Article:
My Day by Eleanor Roosevelt

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We have had last night and this afternoon some really beautiful music in the White House. Last night Mr. Richard Tauber could have gone on for many hours and held his audience spellbound. The young American violinist, Miss Ruth Posselt, was not only a joy to look at, but a great pleasure to listen to as well. The two were a perfect combination.

At the end as people said goodnight one friend remarked: "You can't live up to this concert for the rest of the year!" This made me feel that he had really enjoyed it! One very musical friend of my acquaintance insisted that she was going back into the supper room where the artists have something to eat after the concert, to tell them how much she had enjoyed it.

I am always glad when people who are often phlegmatic, show that they really enjoyed it. It must be a real gratification to the artists who spend so much of their lives entertaining audiences when they get a warm response. So often you feel that an audience is applauding in a perfunctory way out of politeness, and yet I imagine that is due often to shyness and uncertainty for as a nation we do not let ourselves go very easily in showing our enthusiasm, and many people are not sure of their musical taste.

When I went out this morning along the bridle path, it seemed like an entirely different world. Everything was gray and misty. It had rained and frozen, and on the way across the bridge I saw one reckless gentleman put on his brakes suddenly and spin completely around. Luckily no one was near enough to do him any harm or to be harmed by him, but it served as a good warning to me and I crept along the road.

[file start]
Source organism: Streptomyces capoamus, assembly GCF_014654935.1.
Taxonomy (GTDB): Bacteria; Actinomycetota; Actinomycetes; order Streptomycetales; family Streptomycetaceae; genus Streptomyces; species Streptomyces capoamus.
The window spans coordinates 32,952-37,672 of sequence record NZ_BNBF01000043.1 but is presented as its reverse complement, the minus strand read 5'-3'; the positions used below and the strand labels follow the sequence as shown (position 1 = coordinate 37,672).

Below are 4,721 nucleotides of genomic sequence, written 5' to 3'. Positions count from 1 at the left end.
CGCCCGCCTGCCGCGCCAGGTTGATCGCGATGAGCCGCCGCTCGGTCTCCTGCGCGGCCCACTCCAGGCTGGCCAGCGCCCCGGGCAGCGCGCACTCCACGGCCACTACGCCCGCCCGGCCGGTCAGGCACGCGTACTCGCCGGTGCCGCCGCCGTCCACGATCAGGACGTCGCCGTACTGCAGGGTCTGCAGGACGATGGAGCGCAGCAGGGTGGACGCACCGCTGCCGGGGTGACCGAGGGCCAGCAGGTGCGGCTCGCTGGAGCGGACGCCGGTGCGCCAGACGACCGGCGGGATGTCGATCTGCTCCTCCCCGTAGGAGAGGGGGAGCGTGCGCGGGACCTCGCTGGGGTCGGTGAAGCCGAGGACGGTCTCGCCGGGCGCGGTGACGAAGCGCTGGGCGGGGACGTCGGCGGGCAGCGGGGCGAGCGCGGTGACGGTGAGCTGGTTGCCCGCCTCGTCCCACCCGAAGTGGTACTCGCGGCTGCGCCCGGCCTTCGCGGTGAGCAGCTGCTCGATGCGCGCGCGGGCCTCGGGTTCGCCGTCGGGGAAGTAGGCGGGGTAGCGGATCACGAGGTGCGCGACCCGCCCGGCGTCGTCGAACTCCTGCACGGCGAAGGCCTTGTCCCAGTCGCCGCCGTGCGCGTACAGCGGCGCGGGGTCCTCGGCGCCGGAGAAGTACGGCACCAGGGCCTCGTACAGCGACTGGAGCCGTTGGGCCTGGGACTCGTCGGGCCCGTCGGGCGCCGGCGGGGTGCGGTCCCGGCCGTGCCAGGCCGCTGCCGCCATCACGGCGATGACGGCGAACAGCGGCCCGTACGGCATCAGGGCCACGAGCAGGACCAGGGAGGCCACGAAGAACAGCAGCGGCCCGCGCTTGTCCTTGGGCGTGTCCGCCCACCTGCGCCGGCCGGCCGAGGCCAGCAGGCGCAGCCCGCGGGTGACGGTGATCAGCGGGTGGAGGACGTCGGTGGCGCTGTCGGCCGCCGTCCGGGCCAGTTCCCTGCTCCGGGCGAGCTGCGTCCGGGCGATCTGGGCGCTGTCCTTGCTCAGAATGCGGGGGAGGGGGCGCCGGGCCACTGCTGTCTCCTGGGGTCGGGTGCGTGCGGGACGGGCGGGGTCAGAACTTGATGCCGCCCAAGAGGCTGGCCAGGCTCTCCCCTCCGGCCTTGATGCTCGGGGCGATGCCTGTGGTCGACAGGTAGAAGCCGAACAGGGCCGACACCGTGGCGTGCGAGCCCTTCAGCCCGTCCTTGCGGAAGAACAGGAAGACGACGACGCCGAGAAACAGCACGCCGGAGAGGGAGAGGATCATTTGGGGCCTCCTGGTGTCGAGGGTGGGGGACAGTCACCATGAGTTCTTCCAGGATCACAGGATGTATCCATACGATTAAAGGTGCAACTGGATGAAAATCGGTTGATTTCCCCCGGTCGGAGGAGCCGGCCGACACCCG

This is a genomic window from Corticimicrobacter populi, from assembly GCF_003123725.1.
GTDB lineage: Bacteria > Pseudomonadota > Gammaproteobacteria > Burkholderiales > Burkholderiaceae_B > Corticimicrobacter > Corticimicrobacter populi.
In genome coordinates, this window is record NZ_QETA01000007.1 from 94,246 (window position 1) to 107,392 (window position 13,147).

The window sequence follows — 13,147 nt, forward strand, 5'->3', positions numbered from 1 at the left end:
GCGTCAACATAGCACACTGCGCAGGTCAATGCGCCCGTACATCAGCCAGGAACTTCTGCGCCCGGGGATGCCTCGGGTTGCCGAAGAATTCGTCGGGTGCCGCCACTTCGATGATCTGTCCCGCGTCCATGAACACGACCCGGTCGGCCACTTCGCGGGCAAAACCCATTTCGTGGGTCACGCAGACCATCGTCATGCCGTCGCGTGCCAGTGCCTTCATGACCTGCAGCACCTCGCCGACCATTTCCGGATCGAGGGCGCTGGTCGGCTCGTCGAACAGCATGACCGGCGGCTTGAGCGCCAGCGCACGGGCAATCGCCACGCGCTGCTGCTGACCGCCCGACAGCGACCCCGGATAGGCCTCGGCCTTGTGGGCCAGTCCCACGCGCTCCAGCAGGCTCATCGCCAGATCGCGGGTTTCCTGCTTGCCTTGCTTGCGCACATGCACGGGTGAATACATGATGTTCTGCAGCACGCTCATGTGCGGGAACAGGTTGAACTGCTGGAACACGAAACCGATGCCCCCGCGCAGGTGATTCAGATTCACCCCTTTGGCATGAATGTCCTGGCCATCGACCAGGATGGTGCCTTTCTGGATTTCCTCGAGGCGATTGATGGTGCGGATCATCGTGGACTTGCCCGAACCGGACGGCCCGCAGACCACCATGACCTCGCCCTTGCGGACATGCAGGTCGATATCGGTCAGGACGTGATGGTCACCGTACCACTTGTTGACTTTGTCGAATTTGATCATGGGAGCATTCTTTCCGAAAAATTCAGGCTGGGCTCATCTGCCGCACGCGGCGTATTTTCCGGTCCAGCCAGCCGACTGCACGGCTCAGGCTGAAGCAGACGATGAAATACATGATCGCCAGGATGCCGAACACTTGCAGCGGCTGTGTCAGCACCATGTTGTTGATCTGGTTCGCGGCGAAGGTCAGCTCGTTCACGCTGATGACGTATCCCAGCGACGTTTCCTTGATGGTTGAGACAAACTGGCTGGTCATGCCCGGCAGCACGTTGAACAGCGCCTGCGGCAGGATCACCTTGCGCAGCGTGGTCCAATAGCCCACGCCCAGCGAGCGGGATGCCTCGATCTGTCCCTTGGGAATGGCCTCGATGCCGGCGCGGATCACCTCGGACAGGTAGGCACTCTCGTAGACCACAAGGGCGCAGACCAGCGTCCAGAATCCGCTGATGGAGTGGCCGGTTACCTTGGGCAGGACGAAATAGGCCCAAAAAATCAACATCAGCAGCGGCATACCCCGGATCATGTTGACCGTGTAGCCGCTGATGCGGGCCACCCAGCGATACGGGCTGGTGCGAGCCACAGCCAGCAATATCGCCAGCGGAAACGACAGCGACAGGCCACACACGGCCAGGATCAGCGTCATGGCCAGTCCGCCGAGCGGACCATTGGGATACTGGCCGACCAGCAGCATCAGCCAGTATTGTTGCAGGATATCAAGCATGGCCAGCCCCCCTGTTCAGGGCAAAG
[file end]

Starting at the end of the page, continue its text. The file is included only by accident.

The top of the monument was enveloped in mist, two planes zoomed over our heads and were shortly lost in the low ceiling. The leafless tress and the gray light had the quality you sometimes see in a Japanese painting, very beautiful but so different from yesterday when the sun shone and the sky was blue.

All of the out of town guests who stayed with us for the Cabinet dinner left this morning and two or three ladies arrived for the luncheon which I give every year to the wives of the members of the Supreme Court. Afterwards Miss Ruby Elzy, who has a most beautiful soprano voice, gave us a short program of songs, which we all greatly enjoyed.

This afternoon the Goodwill Industries here which are doing a very good piece of work, are to hold an antique exhibition and a sale of dolls. I hope this will attract people's attention to the work which they are doing. I am dropping in to buy a doll which will I am sure find a home at Christmas time. Then home to see an old friend at tea.

The first editorial in this morning's Times was one which I felt many of our citizens would be interested in reading. It struck a fundamental note which many of the women in this country, I feel sure, are anxious to see emphasized. War anywhere as a method of settling difficulties should be looked upon as too antiquated for civilized nations to use as a weapon.

E.R.
TMsd 15 December 1937, AERP, FDRL